Cell Nucleus


The cell nucleus is a double membrane‐bound organelle that contains the genetic information of the cell packaged in the form of chromatin. The nucleus is a characteristic feature of most eukaryotic cells.

The nucleus is considered to be one of the most important structures of eukaryotic cells as it serves the function of information storage, retrieval and duplication of genetic information. It is a double membrane‐bound organelle that harbours the genetic material in the form of chromatin. It consists of a dynamic mix of nonmembranous subcompartments of varying functional capacity. The specific features of a cell nucleus, especially in terms of the nature and distribution of the subnuclear compartments and the positioning of the chromosomes, depend upon their differentiated state in the organism. The key functions of the cell nucleus include deoxyribonucleic acid replication and further to control gene expression during the cell cycle. Transcription and further post‐transcriptional processing of pre‐messenger ribonucleic acids (mRNAs) occur inside the nucleus and the mature mRNAs are transported into the cytoplasm where the translational events occur. Thus, nucleus provides functional compartmentalisation inside the cell allowing higher levels of gene regulation.

Key Concepts:

  • The cell nucleus contains nonmembranous distinct substructures that are characterised by having a specific subset of proteins and RNA.

  • The nuclear envelope is a highly regulated membrane barrier that allows the compartmentalisation of the nucleus from the cytoplasm.

  • Nuclear pore complexes (NPCs) are large proteinaceous channels that perforate the nuclear membrane and allow transport of molecules into and out of the nucleus. In general, proteins destined for import contain nuclear localisation signal (NLS) and proteins destined for export contain nuclear export signal (NES).

  • Genes are located in chromosomes inside the nucleus, which consists of a single long DNA that is highly coiled and folded by proteins. A chromosome is confined to a distinct ‘territory’ within the interphase nucleus.

  • Histone modifications of the nucleosomes differentiate between the euchromatic and heterochromatic chromatin states and allow higher order of gene regulation.

  • The genetic material, DNA is transcribed into pre‐messenger RNA (pre‐mRNAs) inside the nucleus. Further intron splicing of the pre‐mRNA takes place according to a precise and complex arrangement of proteins and ribonuclear particles. The mature mRNA is exported to the cytoplasm for translation.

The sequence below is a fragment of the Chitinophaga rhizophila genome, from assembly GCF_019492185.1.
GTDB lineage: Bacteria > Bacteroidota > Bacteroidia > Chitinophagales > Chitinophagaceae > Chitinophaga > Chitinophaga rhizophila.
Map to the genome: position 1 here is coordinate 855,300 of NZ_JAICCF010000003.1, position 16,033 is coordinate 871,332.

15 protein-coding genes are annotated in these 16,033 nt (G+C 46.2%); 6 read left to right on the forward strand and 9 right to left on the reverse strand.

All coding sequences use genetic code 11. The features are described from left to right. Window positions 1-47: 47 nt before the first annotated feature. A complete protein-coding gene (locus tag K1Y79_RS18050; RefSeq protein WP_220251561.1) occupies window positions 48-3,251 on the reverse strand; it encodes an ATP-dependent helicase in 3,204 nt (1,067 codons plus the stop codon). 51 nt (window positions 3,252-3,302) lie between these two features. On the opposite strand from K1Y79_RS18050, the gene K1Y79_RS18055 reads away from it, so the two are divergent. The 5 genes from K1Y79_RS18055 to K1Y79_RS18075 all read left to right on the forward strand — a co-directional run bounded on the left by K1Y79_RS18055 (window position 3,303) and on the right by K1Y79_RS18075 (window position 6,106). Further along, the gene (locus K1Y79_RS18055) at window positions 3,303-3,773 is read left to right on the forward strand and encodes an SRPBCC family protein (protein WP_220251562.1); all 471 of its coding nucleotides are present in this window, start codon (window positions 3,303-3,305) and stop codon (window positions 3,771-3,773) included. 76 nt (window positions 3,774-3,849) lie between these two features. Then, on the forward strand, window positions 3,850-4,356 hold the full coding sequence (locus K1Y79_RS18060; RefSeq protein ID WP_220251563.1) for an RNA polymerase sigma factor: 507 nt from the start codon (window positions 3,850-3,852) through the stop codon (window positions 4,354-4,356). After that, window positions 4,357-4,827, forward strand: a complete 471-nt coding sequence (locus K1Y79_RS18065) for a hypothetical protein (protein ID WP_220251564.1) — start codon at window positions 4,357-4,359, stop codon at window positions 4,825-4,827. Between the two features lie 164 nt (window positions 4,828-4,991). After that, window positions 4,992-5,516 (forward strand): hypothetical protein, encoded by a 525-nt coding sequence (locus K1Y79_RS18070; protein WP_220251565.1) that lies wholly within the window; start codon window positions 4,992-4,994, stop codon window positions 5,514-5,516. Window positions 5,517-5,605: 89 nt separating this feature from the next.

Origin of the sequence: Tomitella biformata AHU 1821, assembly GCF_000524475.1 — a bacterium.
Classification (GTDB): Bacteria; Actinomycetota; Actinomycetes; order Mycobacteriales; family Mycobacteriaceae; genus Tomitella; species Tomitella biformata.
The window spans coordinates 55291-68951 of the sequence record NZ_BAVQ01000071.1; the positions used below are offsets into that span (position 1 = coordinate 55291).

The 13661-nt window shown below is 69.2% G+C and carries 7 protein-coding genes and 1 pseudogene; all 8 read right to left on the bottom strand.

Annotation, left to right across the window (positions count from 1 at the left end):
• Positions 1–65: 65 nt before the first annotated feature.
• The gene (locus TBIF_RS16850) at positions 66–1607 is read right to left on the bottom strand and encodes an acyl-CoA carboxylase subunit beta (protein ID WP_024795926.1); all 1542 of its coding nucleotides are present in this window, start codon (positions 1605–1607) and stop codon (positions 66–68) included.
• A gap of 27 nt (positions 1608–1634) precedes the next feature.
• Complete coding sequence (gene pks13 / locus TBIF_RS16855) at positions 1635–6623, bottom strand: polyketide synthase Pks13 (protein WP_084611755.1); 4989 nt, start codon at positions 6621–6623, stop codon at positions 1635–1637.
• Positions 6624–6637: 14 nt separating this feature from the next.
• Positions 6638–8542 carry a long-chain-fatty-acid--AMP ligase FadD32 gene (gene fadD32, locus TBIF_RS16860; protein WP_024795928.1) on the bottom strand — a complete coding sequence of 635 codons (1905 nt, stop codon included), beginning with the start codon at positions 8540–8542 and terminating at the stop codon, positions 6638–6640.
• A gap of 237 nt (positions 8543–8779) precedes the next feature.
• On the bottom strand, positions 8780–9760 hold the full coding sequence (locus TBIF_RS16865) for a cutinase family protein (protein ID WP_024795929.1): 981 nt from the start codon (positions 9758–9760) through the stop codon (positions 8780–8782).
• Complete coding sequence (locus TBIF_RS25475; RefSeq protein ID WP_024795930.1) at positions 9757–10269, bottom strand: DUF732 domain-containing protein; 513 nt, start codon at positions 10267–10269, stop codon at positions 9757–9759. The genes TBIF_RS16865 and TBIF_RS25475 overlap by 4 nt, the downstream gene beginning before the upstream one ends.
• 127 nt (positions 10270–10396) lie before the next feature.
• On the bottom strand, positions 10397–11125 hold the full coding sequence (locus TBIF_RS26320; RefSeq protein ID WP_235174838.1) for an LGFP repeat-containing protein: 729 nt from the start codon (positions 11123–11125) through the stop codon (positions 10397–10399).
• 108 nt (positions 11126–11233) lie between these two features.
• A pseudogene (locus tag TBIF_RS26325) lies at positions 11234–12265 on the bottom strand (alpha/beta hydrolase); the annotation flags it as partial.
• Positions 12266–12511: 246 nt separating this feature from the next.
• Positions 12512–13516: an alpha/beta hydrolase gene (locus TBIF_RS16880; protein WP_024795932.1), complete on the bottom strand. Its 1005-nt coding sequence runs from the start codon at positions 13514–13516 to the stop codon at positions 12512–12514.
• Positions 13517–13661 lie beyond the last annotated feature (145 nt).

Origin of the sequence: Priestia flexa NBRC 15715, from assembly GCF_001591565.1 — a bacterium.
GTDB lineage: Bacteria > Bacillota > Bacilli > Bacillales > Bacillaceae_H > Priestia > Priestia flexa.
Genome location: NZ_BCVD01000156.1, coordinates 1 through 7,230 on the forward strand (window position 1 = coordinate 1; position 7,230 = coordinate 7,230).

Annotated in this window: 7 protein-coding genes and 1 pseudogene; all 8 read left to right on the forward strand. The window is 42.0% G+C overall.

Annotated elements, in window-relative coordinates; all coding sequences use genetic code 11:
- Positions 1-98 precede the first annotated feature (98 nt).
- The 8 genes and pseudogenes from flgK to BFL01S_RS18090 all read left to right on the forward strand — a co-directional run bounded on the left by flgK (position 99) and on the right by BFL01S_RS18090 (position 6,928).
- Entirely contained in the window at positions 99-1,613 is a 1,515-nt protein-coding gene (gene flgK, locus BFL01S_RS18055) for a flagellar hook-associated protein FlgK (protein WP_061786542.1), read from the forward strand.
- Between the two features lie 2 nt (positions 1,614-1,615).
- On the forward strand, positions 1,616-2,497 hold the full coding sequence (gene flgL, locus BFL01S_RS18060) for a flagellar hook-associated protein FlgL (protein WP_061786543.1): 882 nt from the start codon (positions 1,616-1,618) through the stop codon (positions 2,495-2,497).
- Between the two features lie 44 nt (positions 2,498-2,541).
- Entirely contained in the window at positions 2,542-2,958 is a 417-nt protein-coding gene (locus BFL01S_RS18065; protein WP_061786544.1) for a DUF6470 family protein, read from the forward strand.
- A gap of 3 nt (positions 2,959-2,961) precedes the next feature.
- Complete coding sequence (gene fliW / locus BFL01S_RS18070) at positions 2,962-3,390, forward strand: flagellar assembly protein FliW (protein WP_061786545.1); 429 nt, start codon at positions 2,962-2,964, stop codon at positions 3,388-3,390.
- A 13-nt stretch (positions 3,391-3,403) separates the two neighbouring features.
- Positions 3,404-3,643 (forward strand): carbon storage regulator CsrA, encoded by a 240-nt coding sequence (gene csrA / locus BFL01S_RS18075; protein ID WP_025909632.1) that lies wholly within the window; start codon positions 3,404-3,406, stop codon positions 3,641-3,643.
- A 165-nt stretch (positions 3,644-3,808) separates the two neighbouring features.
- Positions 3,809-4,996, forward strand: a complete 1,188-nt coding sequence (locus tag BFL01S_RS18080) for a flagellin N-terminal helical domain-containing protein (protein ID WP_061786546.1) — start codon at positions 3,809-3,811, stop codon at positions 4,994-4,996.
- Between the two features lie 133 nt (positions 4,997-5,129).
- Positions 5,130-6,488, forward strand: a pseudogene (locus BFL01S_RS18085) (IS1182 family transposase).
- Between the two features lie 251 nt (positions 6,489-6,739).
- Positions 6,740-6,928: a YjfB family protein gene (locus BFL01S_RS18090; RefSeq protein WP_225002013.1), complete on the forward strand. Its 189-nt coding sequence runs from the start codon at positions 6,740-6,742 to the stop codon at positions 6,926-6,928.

• Gene expression is regulated at several steps including pre‐mRNA processing, nucleoplasmic export and degradation of RNA.

  • The clearest substructure in the nucleus in most eukaryotes is the nucleolus, which is the site of rDNA transcription and ribosome biosynthesis. Apart from that it is also involved in biogenesis of other RNP complexes, mRNA surveillance, stress sensing and control of cell proliferation.

  • Nuclear speckles are highly dynamic, irregularly shaped nuclear domains enriched with pre‐mRNA splicing factors.

  • SR family splicing factors are phosphoproteins that regulate both constitutive and alternative splicing and also the export of mRNAs from the nucleus to cytoplasm.

  • Nuclear‐retained regulatory noncoding RNAs (ncRNAs) constitute a fraction of ncRNAs and play pivotal role in the control of gene expression, affecting chromatin structure, post‐transcriptional modifications and stability of RNA.

Keywords: nuclear domains; transcription; chromatin; noncoding RNA; nuclear‐retained RNA; pre‐mRNA splicing; nuclear lamina

Figure 1.

Nuclear domains immunolabelled with specific antibodies (green). (a) Immunostaining by lamin B1 representing nuclear lamina. (b) Heterochromatin labelled with antibody recognising HP1α. (c) Immunostaining by nucleolin representing Nucleolus. (d) Nuclear speckles labelled with antibody‐recognising SON protein. (e) Immunolocalisation with P54/NRB representing paraspeckles. (f) Immunolacalisation with p80 coilin representing Cajal bodies. The DNA is counterstained with DAPI (Blue). Bar, 10 μm.

Figure 2.

Nuclear‐retained regulatory RNAs. (a) RNA‐FISH using probe against the Xist RNA. (b) RNA‐FISH analysis reveal Nuclear speckle localisation of MALAT1 RNA and (c) Paraspeckle localisation of NEAT1 RNA and (d) CTN‐RNA. (e) Hsrw RNA‐FISH representing its localisation to omega‐speckles. (f) RNA‐FISH reveals the nuclear distribution of Gomafu ncRNA and (g) GRC‐RNA. DNA is counterstained with DAPI (Blue). Bar, 10 μm. (a) (Xist‐RNA), (f) (Gomafu‐RNA), courtesy of Shinichi Nakagawa Riken, Japan. (e) (Hsrw), courtesy of Lakhotia SC, Banaras Hindu University, Varanasi, India.

Figure 3.

Patterns of DNA replication identified in HeLa cells by BrdU labelling followed by immunofluorescence. (a) Early S‐phase pattern, the sites of replicating DNA are distributed throughout the nucleoplasm. However, there is no apparent labelling of the nucleolus and nucleolar periphery. (b–d) Mid S‐phase pattern. There is a decrease in internal and an increase in peripheral sites of replication. The sites of replication are associated with the periphery of the nucleus and nucleolus. (e and f) Late S‐phase, in this pattern the sites of replication are characterised by large areas of replicating DNA that span portions of the interior as well as smaller areas of replication at the periphery of the nucleus. Bar, 5 μm. Images courtesy of Dr Prasanth SG, UIUC, Urbana‐Champaign, IL, USA.



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Tripathi, Vidisha, and Prasanth, Kannanganattu V(Jul 2011) Cell Nucleus. In: eLS. John Wiley & Sons Ltd, Chichester. http://www.els.net [doi: 10.1002/9780470015902.a0001337.pub2]